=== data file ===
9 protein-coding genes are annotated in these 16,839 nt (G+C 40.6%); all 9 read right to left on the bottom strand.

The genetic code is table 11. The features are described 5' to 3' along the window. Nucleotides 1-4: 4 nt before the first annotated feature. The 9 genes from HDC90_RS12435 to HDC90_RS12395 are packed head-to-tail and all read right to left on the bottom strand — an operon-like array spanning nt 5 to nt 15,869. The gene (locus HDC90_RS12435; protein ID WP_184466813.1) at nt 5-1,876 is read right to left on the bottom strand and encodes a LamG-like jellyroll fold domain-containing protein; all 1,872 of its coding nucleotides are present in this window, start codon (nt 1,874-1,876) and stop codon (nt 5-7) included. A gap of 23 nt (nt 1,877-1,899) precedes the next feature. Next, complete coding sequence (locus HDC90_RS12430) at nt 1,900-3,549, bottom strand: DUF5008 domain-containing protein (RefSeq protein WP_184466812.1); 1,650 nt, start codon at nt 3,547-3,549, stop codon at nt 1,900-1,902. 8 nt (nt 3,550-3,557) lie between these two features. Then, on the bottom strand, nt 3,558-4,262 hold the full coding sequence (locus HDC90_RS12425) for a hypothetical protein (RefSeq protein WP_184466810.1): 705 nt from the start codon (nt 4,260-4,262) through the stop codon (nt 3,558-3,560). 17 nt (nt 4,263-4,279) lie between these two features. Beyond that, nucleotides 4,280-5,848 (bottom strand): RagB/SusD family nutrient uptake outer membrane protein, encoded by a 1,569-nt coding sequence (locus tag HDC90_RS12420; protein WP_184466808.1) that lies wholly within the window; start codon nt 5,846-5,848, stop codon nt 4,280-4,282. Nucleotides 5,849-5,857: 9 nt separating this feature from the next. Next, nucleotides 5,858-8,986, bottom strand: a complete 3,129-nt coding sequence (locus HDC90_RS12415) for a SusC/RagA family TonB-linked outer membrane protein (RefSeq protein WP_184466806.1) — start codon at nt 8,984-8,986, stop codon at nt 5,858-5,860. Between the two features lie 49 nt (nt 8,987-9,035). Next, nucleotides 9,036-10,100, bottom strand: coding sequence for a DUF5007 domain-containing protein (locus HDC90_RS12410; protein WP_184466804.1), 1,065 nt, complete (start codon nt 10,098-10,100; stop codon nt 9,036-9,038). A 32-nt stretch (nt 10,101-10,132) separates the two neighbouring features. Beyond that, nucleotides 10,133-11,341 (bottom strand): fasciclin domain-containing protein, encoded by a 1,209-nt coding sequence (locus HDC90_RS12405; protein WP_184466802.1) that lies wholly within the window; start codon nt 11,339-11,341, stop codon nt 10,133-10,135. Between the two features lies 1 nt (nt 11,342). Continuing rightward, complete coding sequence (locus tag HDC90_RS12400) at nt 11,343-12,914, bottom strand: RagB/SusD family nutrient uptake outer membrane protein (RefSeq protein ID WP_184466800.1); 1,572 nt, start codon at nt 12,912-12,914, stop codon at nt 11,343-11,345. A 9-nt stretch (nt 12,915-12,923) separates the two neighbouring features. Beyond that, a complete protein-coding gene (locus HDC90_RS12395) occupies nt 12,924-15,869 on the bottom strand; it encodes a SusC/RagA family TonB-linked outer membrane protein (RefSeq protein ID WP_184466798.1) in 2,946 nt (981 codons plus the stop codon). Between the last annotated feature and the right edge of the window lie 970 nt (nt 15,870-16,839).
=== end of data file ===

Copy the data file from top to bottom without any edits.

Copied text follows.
9 protein-coding genes are annotated in these 16,839 nt (G+C 40.6%); all 9 read right to left on the bottom strand.

The genetic code is table 11. The features are described 5' to 3' along the window. Nucleotides 1-4: 4 nt before the first annotated feature. The 9 genes from HDC90_RS12435 to HDC90_RS12395 are packed head-to-tail and all read right to left on the bottom strand — an operon-like array spanning nt 5 to nt 15,869. The gene (locus HDC90_RS12435; protein ID WP_184466813.1) at nt 5-1,876 is read right to left on the bottom strand and encodes a LamG-like jellyroll fold domain-containing protein; all 1,872 of its coding nucleotides are present in this window, start codon (nt 1,874-1,876) and stop codon (nt 5-7) included. A gap of 23 nt (nt 1,877-1,899) precedes the next feature. Next, complete coding sequence (locus HDC90_RS12430) at nt 1,900-3,549, bottom strand: DUF5008 domain-containing protein (RefSeq protein WP_184466812.1); 1,650 nt, start codon at nt 3,547-3,549, stop codon at nt 1,900-1,902. 8 nt (nt 3,550-3,557) lie between these two features. Then, on the bottom strand, nt 3,558-4,262 hold the full coding sequence (locus HDC90_RS12425) for a hypothetical protein (RefSeq protein WP_184466810.1): 705 nt from the start codon (nt 4,260-4,262) through the stop codon (nt 3,558-3,560). 17 nt (nt 4,263-4,279) lie between these two features. Beyond that, nucleotides 4,280-5,848 (bottom strand): RagB/SusD family nutrient uptake outer membrane protein, encoded by a 1,569-nt coding sequence (locus tag HDC90_RS12420; protein WP_184466808.1) that lies wholly within the window; start codon nt 5,846-5,848, stop codon nt 4,280-4,282. Nucleotides 5,849-5,857: 9 nt separating this feature from the next. Next, nucleotides 5,858-8,986, bottom strand: a complete 3,129-nt coding sequence (locus HDC90_RS12415) for a SusC/RagA family TonB-linked outer membrane protein (RefSeq protein WP_184466806.1) — start codon at nt 8,984-8,986, stop codon at nt 5,858-5,860. Between the two features lie 49 nt (nt 8,987-9,035). Next, nucleotides 9,036-10,100, bottom strand: coding sequence for a DUF5007 domain-containing protein (locus HDC90_RS12410; protein WP_184466804.1), 1,065 nt, complete (start codon nt 10,098-10,100; stop codon nt 9,036-9,038). A 32-nt stretch (nt 10,101-10,132) separates the two neighbouring features. Beyond that, nucleotides 10,133-11,341 (bottom strand): fasciclin domain-containing protein, encoded by a 1,209-nt coding sequence (locus HDC90_RS12405; protein WP_184466802.1) that lies wholly within the window; start codon nt 11,339-11,341, stop codon nt 10,133-10,135. Between the two features lies 1 nt (nt 11,342). Continuing rightward, complete coding sequence (locus tag HDC90_RS12400) at nt 11,343-12,914, bottom strand: RagB/SusD family nutrient uptake outer membrane protein (RefSeq protein ID WP_184466800.1); 1,572 nt, start codon at nt 12,912-12,914, stop codon at nt 11,343-11,345. A 9-nt stretch (nt 12,915-12,923) separates the two neighbouring features. Beyond that, a complete protein-coding gene (locus HDC90_RS12395) occupies nt 12,924-15,869 on the bottom strand; it encodes a SusC/RagA family TonB-linked outer membrane protein (RefSeq protein ID WP_184466798.1) in 2,946 nt (981 codons plus the stop codon). Between the last annotated feature and the right edge of the window lie 970 nt (nt 15,870-16,839).